Thursday, April 11, 2013

Using Cuisenaire Rods to Improve Student Pronunciation and Grammar

Here’s a fun activity to help your learner with pronunciation and grammar using Cuisenaire Rods to help them visualize and correct their errors. 

Hearing the subtle differences in the pronunciation of words can be tricky for new learners. Fortunately, there's a way that you can help them see how words are pronounced.

Here's how:

Place a set of Cuisenaire Rods on a table. Make sure you have plenty of table space. Explain that you are going to work on pronunciation, but instead of just listening to a sentence you are also going to look at it.

Have your learner say a sentence out loud. It doesn't matter what it is about. Listen carefully to the sentence (have them repeat it if you didn’t catch it all the first time). 

Use the rods to make a model of the sentence. Each rod represents one word. Color and size are not important for now, but make sure you’re using only one block per word.

Sample Sentence: “Yesterday I talked with my sister on the phone and I watched a movie."

Lay the block down horizontally on the table if there is no mistake for a particular word. Anywhere you hear the learner make a pronunciation or grammar mistake, turn the block up vertically.

Let’s imagine that a learner pronounced the sentence as follows: 
“Yesterday I talk-ED with my sister on the phone and I watch-ED a movie.”

Each word is represented by one block. Blocks that lay horizontally on the table represent words that the learner said with no pronunciation or grammar mistakes, while vertical blocks indicate a mistake.

·      Now that you have your sentenced modeled in front of you word by word with the mistakes indicated by vertical blocks, break down each mistake. Replace the single vertical block with several blocks (still positioned vertically) to help the learner see how they are saying the word.

So when the learner says “talk-ED” and “watch-ED” instead of “talked” and “watched,” I could replace the original vertical block with two to help them visualize that they were pronouncing the word as two syllables.


Have the learner repeat the sentence as you point to each block one by one, helping them understand that each block is showing them one word in a sentence.

·      Now you repeat the sentence, pointing to each block as you move from word to word. When you reach a mistake, stop and grab new rods. You will replace the “mistake rods” with the “correct rods” as you move along.

So, if I want to help my learner both hear and see the switch from “talk-ED” to “talked,” I might switch the rods representing the mistake to ones that better represent how to pronounce “talked” correctly. Emphasize the correct pronunciation as you are replacing the rods.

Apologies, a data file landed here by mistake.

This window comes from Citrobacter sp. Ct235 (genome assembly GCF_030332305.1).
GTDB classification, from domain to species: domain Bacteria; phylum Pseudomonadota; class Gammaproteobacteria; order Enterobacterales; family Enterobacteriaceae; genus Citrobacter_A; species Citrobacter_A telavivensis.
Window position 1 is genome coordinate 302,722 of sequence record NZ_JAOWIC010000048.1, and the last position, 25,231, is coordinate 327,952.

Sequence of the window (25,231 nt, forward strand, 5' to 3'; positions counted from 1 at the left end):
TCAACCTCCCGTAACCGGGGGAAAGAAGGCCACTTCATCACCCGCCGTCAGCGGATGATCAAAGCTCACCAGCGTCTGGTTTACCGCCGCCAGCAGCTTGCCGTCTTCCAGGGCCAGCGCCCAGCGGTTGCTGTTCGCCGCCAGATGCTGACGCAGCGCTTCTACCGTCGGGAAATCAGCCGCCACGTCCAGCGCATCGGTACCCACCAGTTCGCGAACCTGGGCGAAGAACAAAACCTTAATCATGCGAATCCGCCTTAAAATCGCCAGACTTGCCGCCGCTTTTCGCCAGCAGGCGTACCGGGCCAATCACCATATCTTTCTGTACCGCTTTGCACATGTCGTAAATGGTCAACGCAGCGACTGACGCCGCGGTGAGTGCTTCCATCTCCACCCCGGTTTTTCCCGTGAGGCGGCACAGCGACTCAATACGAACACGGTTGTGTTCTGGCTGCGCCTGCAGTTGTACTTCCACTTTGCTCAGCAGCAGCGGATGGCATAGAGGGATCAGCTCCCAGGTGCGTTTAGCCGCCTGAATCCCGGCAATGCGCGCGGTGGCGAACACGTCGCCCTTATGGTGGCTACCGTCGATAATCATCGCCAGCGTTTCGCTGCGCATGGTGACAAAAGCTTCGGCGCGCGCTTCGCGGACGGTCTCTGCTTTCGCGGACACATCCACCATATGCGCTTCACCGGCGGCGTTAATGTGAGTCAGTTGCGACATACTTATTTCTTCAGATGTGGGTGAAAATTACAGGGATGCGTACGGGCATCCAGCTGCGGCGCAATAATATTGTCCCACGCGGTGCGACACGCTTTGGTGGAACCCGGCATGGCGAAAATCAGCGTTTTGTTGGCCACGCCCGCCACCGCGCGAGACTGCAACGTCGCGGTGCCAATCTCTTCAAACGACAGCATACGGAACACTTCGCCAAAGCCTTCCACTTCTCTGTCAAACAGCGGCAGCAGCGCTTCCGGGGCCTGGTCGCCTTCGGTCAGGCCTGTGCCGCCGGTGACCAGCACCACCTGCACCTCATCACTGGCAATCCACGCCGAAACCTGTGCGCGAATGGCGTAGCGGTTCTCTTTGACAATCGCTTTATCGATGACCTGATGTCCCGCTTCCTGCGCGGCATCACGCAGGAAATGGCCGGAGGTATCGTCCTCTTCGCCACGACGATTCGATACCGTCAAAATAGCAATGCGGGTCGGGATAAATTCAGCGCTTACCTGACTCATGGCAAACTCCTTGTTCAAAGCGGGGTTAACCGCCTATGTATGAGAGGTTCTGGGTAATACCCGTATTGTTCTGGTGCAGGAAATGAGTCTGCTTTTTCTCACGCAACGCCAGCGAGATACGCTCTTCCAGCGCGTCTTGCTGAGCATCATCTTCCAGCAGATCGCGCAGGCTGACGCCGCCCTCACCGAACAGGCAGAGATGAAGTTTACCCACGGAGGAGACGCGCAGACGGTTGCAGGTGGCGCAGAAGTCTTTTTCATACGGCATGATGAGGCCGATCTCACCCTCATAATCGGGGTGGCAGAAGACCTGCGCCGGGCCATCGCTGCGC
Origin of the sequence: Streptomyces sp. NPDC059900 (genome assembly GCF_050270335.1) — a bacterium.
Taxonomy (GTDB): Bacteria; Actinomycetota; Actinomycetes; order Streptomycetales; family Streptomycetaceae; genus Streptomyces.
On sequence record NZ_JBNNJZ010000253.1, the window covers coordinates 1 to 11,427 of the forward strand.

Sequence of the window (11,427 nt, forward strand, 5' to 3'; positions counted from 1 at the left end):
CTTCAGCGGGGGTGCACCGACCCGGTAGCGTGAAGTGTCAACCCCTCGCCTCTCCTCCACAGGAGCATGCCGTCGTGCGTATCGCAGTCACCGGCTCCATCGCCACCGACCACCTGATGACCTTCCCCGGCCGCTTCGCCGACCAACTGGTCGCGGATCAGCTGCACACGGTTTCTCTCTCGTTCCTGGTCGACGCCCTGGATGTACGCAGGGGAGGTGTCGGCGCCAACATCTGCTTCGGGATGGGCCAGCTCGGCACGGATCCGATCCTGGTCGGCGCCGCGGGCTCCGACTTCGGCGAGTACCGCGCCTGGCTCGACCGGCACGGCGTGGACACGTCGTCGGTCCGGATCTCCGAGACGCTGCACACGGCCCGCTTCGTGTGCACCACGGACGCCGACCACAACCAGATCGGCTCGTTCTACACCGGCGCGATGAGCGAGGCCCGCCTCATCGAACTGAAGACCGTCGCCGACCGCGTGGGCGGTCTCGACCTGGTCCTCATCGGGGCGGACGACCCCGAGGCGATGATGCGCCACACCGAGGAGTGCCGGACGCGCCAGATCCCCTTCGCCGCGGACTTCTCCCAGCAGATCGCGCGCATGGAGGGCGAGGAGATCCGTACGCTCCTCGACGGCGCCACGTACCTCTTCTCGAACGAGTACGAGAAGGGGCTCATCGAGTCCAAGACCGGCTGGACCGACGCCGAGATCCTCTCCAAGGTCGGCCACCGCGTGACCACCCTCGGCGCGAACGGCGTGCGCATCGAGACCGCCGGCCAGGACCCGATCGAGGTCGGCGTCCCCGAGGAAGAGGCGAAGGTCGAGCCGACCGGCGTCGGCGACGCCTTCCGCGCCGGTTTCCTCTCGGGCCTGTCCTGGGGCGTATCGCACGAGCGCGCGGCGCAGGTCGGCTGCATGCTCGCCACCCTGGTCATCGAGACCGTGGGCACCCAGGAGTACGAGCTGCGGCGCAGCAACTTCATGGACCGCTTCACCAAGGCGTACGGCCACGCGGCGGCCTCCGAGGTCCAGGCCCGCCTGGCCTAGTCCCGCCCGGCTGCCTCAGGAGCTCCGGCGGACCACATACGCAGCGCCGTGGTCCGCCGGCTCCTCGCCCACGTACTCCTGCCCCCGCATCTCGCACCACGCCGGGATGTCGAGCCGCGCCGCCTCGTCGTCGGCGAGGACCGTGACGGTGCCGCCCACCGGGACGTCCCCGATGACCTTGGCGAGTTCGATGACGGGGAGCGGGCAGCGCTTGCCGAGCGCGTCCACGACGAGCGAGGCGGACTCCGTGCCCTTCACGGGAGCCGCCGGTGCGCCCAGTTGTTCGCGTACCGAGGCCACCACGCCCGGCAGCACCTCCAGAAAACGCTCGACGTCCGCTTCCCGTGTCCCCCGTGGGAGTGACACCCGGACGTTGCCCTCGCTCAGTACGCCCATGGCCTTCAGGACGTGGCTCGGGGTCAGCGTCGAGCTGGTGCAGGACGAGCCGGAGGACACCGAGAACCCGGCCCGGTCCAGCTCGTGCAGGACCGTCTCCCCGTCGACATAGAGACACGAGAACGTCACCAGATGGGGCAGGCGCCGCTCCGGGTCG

After you have done this for every mistake in the sentence, move the vertical rods that represent all of the mistakes off to the side. It should look something like this:

Tell the learner to say the sentence again and point to each word as they say it. When they reach a “blank spot” for a mistake, have them choose which blocks which represent the correct pronunciation and fill in the blank as they try to pronounce the word correctly.

·      If they choose the correct blocks but are still having trouble pronouncing the word correctly, repeat the correct pronunciation for them and have them start over.

For our sample sentence, the finished product should look like this:

Have the learner repeat the sentence one last time with the correct pronunciation and grammar. 

Optional: Use the pen and paper to write out the sentence correctly after you’ve gone through this exercise with the learner.
Cuisenaire Rods are typically used to help kids visualize basic principles in mathematics. Their size and color represent the numbers 1-10, with 1 being the smallest and 10 being the biggest. 

For this activity, it does not matter what rods you choose to represent words that were said correctly.

While you may choose whichever rods you want to indicate the learner's mistakes, you should make sure that they are consistent. Choosing the same type of rods to represent the same type of mistake is important for your learner to visualize mistakes that they are making over and over again. For example, if the learner pronounces the "-ed" at the end of the words "talked" and "watched," you should use the same size and color blocks to show them this because this is the same mistake. If at any point in the sentence they make a different type of mistake, use different color and size blocks to represent this. You may choose any size and color as long as you keep them consistent for the same types of mistakes. 

As much as possible, try to use the size of the blocks to indicate over or under pronunciation. In our example, the learner's mistake used a larger block (the light green block) to represent the extra "-ed" sound they were adding and over-pronouncing at the end of the word. The bigger size corresponds to over-pronuncation. When we replaced blocks to show the correct pronunciation we used the smallest block to represent the "-ed" sound (the white cube), because it is hardly pronounced compared to the first part of the world ("talk-"). 

Don't have a set of Cuisenaire Rods? You can buy them on Amazon for only $12.64. 

If you buy them through the English at Large website (look for the Amazon box) English at Large receives a 4% commission that helps support our organization and provide you with more teaching resources just like these! 


Catherine Sigmond 
Project Assistant, English At Large 
MA Candidate, Tufts University Department of Education

Literacy and Learning for Life
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